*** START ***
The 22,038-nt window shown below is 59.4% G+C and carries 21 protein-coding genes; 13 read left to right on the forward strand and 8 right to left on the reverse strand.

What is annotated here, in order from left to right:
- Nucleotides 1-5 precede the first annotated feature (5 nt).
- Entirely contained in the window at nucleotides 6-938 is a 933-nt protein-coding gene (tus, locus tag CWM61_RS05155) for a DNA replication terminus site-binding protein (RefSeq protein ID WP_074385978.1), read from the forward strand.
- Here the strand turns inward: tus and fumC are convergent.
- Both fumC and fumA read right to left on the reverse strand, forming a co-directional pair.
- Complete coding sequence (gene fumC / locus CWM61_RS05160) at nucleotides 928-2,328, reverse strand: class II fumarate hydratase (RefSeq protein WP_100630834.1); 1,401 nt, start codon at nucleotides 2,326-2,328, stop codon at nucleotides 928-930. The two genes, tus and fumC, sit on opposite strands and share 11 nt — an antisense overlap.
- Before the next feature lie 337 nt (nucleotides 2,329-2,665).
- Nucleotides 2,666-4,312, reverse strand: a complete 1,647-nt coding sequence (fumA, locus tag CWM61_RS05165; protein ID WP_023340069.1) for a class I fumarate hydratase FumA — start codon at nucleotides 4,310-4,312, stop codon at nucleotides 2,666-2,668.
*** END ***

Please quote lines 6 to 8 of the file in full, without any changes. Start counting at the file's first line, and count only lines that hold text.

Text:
- Both fumC and fumA read right to left on the reverse strand, forming a co-directional pair.
- Complete coding sequence (gene fumC / locus CWM61_RS05160) at nucleotides 928-2,328, reverse strand: class II fumarate hydratase (RefSeq protein WP_100630834.1); 1,401 nt, start codon at nucleotides 2,326-2,328, stop codon at nucleotides 928-930. The two genes, tus and fumC, sit on opposite strands and share 11 nt — an antisense overlap.
- Before the next feature lie 337 nt (nucleotides 2,329-2,665).